Monday, February 26, 2007

79th Oscars

Yesterday's excitement knocked my Oscar blog back by a day. But it can't wait too long. Oscar Night is my second favorite night after Christmas Eve.

My husband had to work so I started taping things from the red carpet, the Barbara Walters special and the main event. Luckily he got home in time for the Big Three at the end - Best Actor, Best Director and Best Picture. Luckily, because just as Martin Scorsese approached the podium at long last, the tape ran out.

I'd been distracted during the first half because I was tidying up the living room, knowing the technician would arrive the next day to hook us up to the Internet. And I knew I was taping it, so I could catch up on it later. But by the second half I was laying on the couch, my heated Magic Bag on my neck, two blankets over me and my dog curled into my feet at the other end. I was just in time for the gorgeous montage of foreign film - it filled me with the joy that brought me to study filmmaking in the first place.

I absolutely love the film scores of Ennio Morricone, who received a special Oscar and gave such a stirring and heartfelt speech. I was struck by how much affection and respect Clint Eastwood has for Morricone. I loved how easy it was to get the emotional tone of the Italian speech, even before Eastwood's translation. But I was grateful to hear what the composer had actually said, because his words were poetic and filled with generosity.

The genuine love and comradeship between Francis Ford Coppola, George Lucas and Steven Spielberg as they presented the directing award to their decades-long friend Martin Scorsese was the highlight of the broadcast for me. Those four filmmakers have been so influential to my generation, and sometimes people can forget that they started into the biz as friends who shared the same passion. The fact that they have remained friends for over thirty years and have retained their passion for film is a very beautiful thing.

No matter how faithfully the viewing audience has followed someone's career, there is always the private world that only that actor's or director's intimate relationships can fathom. Yet we sometimes catch a glimpse of that inner sanctum, and last night I felt that I'd seen it with that presentation of the Best Director Oscar.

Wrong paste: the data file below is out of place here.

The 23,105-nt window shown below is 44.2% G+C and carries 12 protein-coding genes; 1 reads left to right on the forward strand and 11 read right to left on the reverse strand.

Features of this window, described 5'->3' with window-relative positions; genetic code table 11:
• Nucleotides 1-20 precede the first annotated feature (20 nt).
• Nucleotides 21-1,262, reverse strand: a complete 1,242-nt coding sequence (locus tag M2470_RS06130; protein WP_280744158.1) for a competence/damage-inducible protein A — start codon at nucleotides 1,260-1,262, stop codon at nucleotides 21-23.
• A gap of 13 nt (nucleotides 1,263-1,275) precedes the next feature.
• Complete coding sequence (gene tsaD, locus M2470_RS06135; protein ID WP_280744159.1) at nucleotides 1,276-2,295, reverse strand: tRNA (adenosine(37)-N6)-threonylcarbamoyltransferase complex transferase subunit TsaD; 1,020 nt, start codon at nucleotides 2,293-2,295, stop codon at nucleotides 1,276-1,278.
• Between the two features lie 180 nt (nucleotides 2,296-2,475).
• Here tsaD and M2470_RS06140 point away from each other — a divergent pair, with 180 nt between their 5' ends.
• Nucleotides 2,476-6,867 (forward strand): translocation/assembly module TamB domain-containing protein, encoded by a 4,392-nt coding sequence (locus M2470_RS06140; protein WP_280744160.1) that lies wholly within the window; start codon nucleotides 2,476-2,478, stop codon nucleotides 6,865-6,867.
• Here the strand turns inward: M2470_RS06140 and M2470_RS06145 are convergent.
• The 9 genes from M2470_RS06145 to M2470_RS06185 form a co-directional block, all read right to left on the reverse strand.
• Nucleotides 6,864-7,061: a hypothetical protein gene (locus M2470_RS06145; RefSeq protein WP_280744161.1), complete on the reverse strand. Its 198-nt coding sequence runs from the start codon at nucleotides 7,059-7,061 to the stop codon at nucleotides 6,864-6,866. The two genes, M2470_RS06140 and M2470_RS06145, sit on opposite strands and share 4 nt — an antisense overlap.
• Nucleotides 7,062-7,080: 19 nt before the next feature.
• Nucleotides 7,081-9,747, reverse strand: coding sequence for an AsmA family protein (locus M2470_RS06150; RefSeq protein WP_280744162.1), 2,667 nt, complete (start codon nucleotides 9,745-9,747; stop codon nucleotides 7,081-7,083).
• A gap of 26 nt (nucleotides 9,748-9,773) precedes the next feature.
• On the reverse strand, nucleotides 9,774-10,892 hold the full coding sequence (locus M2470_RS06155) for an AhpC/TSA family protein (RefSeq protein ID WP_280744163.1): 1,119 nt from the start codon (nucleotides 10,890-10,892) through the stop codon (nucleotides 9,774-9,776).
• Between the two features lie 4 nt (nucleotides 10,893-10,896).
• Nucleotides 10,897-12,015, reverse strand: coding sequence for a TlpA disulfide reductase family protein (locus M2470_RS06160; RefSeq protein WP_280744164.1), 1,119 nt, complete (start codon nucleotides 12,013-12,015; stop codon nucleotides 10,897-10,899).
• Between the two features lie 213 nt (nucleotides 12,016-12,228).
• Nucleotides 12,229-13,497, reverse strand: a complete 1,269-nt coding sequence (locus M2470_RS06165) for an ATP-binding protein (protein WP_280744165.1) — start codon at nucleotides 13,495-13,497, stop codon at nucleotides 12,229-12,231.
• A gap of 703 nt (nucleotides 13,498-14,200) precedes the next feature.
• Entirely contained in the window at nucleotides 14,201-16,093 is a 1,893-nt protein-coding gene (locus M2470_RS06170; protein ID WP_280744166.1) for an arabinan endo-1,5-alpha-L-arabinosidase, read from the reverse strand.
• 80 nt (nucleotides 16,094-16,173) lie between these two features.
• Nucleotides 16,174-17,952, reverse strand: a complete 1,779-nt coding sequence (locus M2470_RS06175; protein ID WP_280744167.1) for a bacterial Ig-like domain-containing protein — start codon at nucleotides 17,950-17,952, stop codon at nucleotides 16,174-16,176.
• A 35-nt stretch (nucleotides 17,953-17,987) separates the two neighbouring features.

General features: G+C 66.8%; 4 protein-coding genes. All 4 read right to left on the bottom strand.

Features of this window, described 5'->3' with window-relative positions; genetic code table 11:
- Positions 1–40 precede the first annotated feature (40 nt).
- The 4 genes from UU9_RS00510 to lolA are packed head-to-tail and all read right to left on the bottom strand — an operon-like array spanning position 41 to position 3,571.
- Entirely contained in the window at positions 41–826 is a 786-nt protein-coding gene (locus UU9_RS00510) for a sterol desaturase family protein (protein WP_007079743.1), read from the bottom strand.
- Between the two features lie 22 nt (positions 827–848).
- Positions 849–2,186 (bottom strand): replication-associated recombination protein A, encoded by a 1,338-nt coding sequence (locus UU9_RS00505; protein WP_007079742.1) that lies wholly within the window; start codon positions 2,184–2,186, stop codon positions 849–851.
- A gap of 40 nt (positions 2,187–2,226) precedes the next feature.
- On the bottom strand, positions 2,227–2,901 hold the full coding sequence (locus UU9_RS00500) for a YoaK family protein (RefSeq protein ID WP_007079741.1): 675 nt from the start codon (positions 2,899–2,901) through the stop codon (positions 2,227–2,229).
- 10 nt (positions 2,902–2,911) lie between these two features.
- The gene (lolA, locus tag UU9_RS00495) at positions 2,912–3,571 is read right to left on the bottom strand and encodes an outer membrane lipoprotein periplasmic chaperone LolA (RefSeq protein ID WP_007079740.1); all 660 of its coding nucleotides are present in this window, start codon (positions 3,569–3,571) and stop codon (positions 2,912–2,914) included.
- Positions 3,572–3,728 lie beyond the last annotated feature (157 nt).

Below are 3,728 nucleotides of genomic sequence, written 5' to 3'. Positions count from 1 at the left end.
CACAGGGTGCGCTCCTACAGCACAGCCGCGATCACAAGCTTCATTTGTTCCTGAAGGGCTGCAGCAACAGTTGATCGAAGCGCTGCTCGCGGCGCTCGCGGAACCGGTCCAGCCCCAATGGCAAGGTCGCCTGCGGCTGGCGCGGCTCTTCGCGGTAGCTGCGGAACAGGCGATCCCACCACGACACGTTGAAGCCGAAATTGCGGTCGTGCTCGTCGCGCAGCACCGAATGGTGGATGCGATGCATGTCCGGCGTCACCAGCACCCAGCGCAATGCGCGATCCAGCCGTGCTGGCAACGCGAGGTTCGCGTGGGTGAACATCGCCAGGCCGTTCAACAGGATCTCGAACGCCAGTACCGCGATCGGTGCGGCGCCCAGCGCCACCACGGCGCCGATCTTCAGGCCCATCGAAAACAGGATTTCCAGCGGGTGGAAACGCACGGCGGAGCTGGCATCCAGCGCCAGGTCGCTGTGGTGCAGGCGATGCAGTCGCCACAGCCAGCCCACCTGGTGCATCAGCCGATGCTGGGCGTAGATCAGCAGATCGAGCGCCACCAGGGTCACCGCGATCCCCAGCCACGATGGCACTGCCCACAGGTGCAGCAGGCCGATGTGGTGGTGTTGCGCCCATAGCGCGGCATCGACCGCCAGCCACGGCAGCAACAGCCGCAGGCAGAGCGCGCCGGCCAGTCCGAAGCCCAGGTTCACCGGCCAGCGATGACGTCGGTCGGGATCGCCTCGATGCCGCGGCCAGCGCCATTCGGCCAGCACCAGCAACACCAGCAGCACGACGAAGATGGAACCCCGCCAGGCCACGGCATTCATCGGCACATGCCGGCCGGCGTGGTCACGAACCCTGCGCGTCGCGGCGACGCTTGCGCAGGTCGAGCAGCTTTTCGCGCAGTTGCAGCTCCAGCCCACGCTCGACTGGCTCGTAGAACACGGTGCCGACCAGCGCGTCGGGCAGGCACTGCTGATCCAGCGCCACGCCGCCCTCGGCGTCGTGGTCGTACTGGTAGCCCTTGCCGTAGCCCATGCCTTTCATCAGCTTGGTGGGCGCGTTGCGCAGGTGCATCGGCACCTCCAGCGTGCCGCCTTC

'Film is a collaberative effort' they always say, but revealing to the world that one's life is Film, and that one succeeds only because of collaborating with the best, that illustrates the sort of life that I consider well-lived. Humble acknowledgement of joint effort even in the face of personal mastery - that's my ideal filmmaker. Something to emmulate. Now, to get back to that short subject I've been working on...

4 comments:

Annie Mac said...

I really enjoy reading your postings on films because I can feel your love and passion for them.

And welcome to the wired world.

Alan said...

You might already know about this; from a post by Morrissey on his website back in september:
For the immediate future I am excited to be asked by Morricone (yes, Morricone) to sing and supply words for one of his musical pieces with a view to presenting this song at Carnegie Hall. Joy, joy, joy

Kelly said...

I wish I had taped the Oscars. My favorite awards are always the screenplays. I like to close my eyes and picture my name being called. And cinematography. That always takes my breath away.

julia said...

Hey Alan!

Thanks for the link to Morrissey's site. I immediately looked for my mixed Smiths tape to listen to while I blogged, but I couldn't find it. I had to make do with my Strangeways Here We Come CD.

Annie Mac - I'm glad you enjoy feeling the vibe when I get going about film. Don't quote me on this, but I think there may be more...much more...when it comes to that subject.

Kelly - I can see your face in the audience now! Waiting quietly before the winner's name is announced. "And the Oscar goes to..." Oh yes, I can see it all! Because I can see me a few seats over from you. I promise I'll wait patiently to congratulate you while Christian Bale pops over to give his regards.